The COVID-19 pandemic paused most of our “normal” lives — almost every field had to figure out how to continue to succeed with all of their employees working remotely. Some companies have plans to return to their office spaces as soons as is safe, while others will continue with this new way of working. To learn more about how UX roles have changed with the onset of remote working, we spoke to Shreya Venkatesan about her experience.
Shreya Venkatesan is a UX Researcher at auto repair marketplace platform, RepairPal. It’s her job to understand what users’ needs are and to fill in any missing gaps in projects.
RepairPal decided during the pandemic that they would remain completely remote even after the threat of COVID-19 is over. Venkatesan said she knows of other companies that have been operating remotely even before the pandemic.
Whether your company is permanently remote or only working this way because of COVID-19, a UX researcher’s job can be made significantly easier with the correct tools. Venkatesan shares her favorite tools for doing this job out of her own home.
“I’m not too limited. While there are things that I would like to do in-person, there are things that I can do, you know, from home,” Venkatesan said.
For her role, Venkatesan works closely with a designer so they can create the best product based on what their users need. However, when working remotely, they are unable to visit each others’ desks, so to solve that problem they have a Google Meet open to communicate. They also use the design software, Figma, which allows teams to work on a project simultaneously.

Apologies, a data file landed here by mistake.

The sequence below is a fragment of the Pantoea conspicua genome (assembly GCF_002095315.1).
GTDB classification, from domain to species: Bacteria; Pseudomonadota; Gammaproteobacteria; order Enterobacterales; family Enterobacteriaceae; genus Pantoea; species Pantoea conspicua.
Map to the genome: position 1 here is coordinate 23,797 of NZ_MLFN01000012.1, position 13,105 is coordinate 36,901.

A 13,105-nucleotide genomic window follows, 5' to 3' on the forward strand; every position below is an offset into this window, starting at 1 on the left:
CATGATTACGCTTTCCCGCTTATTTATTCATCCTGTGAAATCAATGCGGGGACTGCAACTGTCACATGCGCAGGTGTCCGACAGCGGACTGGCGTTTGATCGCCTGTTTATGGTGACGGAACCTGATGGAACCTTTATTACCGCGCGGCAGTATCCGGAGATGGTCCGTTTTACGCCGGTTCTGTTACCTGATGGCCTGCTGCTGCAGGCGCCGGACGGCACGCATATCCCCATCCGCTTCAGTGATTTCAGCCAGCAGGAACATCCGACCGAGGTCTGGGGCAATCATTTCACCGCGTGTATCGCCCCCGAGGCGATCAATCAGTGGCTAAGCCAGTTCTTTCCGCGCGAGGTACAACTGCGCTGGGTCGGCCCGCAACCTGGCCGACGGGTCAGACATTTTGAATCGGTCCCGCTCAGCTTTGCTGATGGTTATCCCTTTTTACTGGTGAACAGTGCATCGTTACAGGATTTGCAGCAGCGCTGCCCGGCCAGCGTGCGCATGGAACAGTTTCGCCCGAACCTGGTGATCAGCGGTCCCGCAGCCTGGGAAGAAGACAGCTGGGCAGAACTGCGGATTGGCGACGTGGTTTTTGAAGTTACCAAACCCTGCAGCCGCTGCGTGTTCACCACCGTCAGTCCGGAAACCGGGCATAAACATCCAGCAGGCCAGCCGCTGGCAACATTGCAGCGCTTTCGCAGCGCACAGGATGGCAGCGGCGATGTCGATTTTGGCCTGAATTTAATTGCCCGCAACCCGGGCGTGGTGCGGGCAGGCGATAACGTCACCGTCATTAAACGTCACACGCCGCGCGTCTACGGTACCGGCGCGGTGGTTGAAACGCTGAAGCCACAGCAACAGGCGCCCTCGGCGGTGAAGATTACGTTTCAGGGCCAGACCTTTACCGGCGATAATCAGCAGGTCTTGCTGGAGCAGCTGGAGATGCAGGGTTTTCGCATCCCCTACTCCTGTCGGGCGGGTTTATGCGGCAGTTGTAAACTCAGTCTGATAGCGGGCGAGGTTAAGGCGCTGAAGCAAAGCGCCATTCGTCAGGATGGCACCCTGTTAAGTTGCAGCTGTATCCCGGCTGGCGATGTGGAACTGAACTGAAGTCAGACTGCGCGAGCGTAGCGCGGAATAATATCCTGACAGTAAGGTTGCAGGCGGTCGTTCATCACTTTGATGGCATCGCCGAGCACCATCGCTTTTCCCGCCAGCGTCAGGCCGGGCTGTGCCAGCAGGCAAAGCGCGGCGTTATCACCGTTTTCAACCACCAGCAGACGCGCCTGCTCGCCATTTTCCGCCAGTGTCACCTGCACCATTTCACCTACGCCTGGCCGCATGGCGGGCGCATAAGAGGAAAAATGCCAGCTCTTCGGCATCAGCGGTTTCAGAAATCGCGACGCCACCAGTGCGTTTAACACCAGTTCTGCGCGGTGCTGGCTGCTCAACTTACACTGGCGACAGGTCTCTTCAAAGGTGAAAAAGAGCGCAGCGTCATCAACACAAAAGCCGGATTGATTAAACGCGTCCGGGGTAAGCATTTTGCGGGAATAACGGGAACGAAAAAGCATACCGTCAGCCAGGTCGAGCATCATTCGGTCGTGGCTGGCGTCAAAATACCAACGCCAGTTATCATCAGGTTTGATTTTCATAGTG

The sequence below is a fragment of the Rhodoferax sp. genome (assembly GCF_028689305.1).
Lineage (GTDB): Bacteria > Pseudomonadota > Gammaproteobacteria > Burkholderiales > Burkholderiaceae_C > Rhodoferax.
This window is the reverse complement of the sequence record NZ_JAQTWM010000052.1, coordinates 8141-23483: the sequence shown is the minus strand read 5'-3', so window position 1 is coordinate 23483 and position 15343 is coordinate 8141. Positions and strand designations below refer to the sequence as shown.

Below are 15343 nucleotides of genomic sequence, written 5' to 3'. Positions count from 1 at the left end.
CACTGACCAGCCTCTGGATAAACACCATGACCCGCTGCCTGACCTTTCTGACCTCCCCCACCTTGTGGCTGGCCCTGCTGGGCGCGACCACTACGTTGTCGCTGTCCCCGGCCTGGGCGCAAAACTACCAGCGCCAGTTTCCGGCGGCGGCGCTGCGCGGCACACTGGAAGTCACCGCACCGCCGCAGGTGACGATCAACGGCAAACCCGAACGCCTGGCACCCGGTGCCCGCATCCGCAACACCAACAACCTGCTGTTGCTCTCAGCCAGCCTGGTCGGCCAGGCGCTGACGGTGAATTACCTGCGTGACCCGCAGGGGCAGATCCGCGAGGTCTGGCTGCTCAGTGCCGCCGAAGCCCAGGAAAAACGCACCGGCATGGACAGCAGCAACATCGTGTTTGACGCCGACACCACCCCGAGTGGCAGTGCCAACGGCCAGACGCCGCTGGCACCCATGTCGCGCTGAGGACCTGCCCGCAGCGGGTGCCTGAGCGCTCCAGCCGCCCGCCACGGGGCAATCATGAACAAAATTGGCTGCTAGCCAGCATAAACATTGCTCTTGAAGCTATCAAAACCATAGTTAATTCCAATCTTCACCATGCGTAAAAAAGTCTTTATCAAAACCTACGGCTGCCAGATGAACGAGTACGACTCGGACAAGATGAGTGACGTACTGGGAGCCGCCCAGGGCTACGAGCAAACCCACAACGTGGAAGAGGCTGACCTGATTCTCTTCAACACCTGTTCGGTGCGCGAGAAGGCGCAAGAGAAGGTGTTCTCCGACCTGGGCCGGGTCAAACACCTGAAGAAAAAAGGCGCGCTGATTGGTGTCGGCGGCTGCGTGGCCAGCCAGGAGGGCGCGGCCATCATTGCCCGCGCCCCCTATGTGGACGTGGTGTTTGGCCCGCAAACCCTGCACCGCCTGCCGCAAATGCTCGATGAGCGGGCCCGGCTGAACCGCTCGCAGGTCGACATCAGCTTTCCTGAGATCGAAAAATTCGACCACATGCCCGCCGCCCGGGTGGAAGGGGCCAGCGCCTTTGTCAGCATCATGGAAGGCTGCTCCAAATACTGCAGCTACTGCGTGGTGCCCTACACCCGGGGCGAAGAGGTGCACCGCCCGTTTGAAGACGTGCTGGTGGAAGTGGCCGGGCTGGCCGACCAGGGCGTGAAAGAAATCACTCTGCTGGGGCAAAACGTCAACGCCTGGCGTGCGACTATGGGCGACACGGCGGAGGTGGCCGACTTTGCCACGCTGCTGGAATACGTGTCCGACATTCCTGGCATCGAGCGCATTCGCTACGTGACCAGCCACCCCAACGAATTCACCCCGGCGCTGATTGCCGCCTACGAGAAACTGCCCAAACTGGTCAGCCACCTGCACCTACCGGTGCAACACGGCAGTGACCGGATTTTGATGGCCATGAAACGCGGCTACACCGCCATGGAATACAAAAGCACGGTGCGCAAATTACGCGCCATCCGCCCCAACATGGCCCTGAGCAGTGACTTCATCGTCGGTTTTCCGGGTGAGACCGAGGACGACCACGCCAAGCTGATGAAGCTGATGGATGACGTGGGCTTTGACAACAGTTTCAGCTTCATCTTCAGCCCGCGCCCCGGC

This system has allowed them to recreate an environment where Venkatesan tells the designer what she needs and the designer walks her through what has been created.
Another difficulty that had to be solved was figuring out how to complete the research that was vital for these designs. With COVID-19 precautions, Venkatesan has not been able to research through in-person observations and testing or ethnographic studies that would involve her going into the field to observe people’s behavior. However, there are a lot of tools that help her continue to learn from users while staying remote.
For starters, she is still able to complete research interviews using tools such as Zoom or Google Meet. The screen sharing feature on Zoom allows Venkatesan to watch how the study participants interact with the sites.
For quick testing, Venkatesan said she likes to use UsabilityHub, which allows you to generate heat maps based on the most commonly clicked places on your site.
Another one of her favorite tools is hotjar. This service gives you a code that can be embedded into your site, and it will track what users do when they’re visiting your site. This also allows you to generate heat maps and helps you accumulate a lot of quantitative and qualitative data. Venkatesan said you get results from everyone who visits your site instead of just the number of people you ask on the street to look at your website.
Adopting these tools has not been the only change Venkatesan has made. She has also changed how she runs interview sessions because of the Zoom fatigue people have been experiencing.
“Zoom fatigue is real,” Venkatesan said. “It’s really hard to be 100% when you’re doing a video meeting with anybody.”
In person, her sessions would be anywhere from 30 to 60 minutes. With it being virtual she tries to keep the sessions shorter than 30 minutes, even if that means holding a second follow-up session. She said she has noticed that if she doesn’t shorten the virtual sessions, people tend to become disengaged and less responsive, meaning she gets less helpful results.
Although many of us miss going into the office and want to have a sense of constant communication and collaboration, many of these tools can help us feel connected and equipped enough to continue working in our ever-changing reality.